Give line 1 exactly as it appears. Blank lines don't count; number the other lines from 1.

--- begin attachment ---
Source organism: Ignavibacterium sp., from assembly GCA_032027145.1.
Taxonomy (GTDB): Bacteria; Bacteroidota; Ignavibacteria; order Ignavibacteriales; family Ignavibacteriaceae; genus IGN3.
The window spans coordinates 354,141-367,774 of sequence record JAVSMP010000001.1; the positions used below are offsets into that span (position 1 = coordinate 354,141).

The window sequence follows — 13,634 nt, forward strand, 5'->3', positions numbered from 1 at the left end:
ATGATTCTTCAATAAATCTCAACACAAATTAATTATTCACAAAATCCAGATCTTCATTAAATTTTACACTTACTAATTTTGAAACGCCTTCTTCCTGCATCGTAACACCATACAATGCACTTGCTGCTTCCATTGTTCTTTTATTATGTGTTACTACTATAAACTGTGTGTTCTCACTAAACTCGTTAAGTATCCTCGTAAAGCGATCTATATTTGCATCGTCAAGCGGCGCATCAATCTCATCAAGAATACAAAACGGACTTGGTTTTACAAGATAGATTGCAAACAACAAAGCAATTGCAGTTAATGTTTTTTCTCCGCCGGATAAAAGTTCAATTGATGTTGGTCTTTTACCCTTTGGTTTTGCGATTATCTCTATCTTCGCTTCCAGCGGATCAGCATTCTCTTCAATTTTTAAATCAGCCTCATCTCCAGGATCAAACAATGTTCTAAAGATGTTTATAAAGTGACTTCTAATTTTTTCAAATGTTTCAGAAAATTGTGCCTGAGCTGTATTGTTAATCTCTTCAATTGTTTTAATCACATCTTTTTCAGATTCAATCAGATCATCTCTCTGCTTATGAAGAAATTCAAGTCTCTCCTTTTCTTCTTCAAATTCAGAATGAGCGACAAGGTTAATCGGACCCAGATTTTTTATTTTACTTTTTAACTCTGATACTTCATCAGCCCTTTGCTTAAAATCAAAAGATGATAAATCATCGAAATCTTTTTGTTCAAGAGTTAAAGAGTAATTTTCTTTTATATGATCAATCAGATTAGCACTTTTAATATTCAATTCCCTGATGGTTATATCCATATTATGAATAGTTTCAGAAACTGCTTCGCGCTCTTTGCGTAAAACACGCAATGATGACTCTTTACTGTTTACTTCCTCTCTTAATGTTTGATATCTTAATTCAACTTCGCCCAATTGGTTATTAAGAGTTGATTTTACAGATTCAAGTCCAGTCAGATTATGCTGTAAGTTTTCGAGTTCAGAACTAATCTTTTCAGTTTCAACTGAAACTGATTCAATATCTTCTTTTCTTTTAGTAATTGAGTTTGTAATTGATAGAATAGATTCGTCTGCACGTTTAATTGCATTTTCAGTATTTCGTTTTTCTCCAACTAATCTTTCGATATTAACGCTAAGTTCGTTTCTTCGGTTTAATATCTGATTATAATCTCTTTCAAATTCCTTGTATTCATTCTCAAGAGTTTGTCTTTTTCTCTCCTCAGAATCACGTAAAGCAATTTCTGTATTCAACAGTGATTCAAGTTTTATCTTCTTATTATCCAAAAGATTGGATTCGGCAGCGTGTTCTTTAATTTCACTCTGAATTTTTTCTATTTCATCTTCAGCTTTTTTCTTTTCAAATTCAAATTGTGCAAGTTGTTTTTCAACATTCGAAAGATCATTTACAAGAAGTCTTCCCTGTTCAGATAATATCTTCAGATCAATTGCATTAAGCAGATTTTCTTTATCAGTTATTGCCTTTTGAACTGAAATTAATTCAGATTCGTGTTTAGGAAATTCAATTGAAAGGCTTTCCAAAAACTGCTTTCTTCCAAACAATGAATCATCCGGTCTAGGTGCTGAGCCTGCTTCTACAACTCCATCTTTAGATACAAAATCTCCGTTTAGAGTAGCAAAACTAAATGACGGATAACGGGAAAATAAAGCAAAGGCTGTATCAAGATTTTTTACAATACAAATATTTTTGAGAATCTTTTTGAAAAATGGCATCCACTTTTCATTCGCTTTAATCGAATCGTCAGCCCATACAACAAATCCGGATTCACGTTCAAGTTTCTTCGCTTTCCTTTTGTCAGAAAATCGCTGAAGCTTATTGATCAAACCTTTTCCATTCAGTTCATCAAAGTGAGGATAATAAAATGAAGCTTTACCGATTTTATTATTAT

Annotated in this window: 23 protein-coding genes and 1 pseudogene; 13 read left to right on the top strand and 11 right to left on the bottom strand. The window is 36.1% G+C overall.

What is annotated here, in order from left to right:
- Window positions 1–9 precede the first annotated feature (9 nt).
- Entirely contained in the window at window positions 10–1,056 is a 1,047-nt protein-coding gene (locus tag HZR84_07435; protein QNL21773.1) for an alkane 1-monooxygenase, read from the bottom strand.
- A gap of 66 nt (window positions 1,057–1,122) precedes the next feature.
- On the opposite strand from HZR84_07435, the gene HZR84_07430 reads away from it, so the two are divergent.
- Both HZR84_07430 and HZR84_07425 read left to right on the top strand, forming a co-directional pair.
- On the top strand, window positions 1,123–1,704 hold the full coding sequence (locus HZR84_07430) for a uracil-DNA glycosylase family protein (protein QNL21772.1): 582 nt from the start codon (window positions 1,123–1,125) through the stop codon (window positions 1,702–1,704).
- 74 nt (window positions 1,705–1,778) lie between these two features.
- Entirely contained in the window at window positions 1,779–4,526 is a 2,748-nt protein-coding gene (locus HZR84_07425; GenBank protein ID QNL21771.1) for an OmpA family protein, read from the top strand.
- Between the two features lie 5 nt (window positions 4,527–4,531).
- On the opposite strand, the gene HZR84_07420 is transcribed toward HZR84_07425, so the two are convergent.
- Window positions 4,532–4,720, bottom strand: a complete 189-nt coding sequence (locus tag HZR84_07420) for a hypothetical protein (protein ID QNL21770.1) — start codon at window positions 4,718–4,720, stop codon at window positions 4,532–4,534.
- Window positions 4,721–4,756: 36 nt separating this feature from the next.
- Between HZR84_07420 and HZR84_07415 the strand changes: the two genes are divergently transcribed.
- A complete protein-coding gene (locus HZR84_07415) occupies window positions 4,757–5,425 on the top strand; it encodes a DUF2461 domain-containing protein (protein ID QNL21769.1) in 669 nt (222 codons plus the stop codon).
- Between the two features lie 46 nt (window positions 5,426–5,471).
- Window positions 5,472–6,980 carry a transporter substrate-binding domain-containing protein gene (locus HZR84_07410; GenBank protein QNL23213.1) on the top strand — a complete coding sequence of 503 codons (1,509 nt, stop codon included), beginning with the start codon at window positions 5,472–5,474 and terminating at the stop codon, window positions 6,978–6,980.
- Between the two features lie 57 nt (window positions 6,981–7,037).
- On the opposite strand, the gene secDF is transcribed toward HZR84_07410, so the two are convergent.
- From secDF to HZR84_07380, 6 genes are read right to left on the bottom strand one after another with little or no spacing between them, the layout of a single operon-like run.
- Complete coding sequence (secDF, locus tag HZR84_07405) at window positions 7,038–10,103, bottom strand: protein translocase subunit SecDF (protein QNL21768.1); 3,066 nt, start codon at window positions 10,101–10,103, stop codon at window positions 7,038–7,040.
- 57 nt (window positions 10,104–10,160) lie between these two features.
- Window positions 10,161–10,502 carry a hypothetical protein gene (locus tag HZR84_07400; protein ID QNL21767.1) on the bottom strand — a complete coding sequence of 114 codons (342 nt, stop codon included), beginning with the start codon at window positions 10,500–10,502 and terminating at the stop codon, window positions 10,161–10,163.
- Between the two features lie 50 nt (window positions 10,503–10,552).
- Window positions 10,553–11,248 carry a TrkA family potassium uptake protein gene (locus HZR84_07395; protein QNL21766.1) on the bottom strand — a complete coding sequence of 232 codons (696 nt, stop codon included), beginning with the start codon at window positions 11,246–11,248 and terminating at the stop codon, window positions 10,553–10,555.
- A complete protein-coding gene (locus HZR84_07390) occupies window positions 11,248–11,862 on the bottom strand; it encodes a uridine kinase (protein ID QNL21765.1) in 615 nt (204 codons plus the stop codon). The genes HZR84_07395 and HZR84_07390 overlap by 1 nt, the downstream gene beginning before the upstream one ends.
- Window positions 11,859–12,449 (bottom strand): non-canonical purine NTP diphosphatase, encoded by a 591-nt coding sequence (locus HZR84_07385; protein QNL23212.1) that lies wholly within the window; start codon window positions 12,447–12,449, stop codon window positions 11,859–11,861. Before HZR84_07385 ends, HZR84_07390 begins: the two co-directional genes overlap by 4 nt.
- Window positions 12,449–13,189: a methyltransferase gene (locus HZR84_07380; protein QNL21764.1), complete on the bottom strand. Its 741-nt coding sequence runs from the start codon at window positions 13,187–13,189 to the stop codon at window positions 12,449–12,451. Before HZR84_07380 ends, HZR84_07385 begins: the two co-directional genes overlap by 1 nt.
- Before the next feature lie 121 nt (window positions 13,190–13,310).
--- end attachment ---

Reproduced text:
Source organism: Ignavibacterium sp., from assembly GCA_032027145.1.